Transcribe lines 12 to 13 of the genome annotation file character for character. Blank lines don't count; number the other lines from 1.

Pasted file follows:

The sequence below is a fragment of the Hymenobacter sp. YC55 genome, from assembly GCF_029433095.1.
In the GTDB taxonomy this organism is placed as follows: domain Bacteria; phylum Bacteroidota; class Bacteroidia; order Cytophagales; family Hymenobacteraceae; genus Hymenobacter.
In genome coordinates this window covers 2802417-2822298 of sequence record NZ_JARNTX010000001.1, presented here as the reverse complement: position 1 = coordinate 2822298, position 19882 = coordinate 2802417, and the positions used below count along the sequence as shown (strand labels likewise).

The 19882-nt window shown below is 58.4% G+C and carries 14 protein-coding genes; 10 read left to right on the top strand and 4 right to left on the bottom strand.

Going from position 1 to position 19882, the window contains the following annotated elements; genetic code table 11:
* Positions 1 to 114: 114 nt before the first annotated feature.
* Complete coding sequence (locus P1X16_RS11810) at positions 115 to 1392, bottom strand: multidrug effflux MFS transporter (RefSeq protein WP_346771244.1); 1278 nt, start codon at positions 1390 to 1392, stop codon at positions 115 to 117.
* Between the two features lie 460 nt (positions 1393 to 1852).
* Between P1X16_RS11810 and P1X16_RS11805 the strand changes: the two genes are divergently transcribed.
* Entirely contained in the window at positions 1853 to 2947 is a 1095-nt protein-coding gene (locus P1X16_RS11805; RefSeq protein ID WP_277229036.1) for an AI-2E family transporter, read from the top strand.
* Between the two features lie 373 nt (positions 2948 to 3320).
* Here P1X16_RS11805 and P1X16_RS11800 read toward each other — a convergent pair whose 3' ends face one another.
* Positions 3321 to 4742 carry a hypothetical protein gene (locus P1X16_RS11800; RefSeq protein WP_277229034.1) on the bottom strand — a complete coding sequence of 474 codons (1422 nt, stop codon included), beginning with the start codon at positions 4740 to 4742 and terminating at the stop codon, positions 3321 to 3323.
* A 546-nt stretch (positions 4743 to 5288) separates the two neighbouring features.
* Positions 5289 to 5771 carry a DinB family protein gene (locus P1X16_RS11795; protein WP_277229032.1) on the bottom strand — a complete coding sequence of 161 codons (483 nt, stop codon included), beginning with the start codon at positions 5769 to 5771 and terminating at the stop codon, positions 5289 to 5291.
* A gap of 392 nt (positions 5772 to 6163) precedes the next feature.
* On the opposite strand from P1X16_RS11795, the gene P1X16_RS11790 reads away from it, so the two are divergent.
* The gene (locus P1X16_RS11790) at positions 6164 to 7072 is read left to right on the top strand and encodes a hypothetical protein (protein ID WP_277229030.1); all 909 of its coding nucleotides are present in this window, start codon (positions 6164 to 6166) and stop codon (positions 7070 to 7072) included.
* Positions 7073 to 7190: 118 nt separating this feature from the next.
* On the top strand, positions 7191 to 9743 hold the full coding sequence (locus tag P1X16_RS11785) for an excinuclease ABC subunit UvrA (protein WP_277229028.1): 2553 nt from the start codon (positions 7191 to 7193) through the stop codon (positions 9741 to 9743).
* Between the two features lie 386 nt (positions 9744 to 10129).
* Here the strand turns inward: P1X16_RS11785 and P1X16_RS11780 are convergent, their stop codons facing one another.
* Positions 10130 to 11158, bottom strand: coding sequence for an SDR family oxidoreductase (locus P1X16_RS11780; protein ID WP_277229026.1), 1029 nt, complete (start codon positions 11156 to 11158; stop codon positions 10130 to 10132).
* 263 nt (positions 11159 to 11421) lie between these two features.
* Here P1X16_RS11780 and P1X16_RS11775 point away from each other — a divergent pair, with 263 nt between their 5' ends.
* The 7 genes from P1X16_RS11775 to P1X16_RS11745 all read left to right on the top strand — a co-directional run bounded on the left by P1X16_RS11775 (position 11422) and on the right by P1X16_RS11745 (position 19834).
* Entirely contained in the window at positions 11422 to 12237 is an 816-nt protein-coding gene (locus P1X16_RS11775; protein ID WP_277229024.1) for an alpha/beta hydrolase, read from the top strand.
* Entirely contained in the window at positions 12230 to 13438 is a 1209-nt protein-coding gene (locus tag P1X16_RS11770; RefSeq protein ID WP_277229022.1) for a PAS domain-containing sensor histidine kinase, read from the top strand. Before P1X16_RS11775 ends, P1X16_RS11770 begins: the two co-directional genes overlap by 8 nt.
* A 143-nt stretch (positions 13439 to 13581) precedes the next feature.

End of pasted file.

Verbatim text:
* Here P1X16_RS11805 and P1X16_RS11800 read toward each other — a convergent pair whose 3' ends face one another.
* Positions 3321 to 4742 carry a hypothetical protein gene (locus P1X16_RS11800; RefSeq protein WP_277229034.1) on the bottom strand — a complete coding sequence of 474 codons (1422 nt, stop codon included), beginning with the start codon at positions 4740 to 4742 and terminating at the stop codon, positions 3321 to 3323.